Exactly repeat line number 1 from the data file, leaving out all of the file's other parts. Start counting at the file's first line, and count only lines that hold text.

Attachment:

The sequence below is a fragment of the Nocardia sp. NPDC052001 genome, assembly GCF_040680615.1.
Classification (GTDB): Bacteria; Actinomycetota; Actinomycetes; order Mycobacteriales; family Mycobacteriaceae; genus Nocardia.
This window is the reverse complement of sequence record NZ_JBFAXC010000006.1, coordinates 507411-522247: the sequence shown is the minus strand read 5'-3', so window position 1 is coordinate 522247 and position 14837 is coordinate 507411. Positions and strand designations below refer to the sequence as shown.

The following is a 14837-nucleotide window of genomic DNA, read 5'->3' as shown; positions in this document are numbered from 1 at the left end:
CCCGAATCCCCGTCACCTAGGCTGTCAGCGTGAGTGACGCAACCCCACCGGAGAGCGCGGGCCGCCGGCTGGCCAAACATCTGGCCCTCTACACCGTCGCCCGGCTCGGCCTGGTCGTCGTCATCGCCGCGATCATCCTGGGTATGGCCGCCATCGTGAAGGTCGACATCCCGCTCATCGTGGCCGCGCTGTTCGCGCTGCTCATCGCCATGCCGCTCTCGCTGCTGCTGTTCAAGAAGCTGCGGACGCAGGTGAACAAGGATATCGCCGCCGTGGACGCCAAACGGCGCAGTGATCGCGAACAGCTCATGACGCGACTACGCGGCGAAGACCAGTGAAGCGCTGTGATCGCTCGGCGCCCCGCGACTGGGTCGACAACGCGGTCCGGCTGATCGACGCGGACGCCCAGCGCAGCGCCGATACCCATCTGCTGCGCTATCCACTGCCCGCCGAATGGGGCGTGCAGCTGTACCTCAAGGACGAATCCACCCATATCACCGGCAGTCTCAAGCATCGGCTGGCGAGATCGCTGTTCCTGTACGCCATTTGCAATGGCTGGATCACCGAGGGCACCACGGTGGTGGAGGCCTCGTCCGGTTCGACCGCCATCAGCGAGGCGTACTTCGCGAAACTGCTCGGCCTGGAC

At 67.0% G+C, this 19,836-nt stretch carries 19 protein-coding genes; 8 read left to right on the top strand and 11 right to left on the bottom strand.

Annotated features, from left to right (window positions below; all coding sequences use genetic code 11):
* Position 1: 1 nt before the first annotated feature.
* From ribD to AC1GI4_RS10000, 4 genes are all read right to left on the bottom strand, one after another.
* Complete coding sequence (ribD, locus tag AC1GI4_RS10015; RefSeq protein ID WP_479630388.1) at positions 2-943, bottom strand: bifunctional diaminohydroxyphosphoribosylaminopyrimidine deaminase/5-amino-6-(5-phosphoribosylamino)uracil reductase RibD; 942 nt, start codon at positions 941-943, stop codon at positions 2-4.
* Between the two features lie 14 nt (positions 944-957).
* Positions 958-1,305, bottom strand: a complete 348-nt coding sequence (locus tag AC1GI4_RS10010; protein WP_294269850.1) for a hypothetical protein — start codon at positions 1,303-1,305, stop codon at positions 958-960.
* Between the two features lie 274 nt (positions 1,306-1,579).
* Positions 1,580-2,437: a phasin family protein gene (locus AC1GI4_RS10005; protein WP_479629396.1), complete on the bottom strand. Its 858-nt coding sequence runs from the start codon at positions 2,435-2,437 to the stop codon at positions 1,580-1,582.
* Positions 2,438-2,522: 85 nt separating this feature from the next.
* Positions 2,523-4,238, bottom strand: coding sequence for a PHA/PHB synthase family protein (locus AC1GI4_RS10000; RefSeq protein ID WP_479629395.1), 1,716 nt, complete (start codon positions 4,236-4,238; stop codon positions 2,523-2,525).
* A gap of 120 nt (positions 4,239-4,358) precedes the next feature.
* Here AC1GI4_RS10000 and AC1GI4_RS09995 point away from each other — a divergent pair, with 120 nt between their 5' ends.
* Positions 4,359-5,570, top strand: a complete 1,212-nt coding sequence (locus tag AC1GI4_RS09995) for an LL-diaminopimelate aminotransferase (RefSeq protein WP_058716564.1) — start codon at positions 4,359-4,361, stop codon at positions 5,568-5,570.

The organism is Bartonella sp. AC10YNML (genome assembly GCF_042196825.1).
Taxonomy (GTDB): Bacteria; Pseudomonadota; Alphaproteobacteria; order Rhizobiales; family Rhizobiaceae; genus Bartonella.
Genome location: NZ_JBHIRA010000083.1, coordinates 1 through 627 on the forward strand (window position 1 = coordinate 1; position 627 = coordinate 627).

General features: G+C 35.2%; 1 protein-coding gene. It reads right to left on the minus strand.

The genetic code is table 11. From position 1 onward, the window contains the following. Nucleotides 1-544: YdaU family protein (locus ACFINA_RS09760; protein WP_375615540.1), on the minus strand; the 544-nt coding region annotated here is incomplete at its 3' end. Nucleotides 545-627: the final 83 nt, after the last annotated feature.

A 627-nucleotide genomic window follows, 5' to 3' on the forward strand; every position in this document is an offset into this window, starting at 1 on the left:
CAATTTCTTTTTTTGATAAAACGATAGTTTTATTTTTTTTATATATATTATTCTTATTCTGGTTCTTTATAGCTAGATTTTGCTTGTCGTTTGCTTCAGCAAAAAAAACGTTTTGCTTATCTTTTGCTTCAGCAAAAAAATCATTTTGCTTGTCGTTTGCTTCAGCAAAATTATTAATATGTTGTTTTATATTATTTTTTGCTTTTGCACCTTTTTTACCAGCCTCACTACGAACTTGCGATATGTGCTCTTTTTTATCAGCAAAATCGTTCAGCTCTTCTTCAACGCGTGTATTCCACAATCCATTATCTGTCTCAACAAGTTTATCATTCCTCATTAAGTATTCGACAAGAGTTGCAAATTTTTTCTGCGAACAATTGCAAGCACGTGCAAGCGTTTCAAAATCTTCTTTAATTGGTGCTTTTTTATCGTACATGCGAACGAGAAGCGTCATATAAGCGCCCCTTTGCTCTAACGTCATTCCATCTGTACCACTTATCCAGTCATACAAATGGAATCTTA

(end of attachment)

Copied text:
The sequence below is a fragment of the Nocardia sp. NPDC052001 genome, assembly GCF_040680615.1.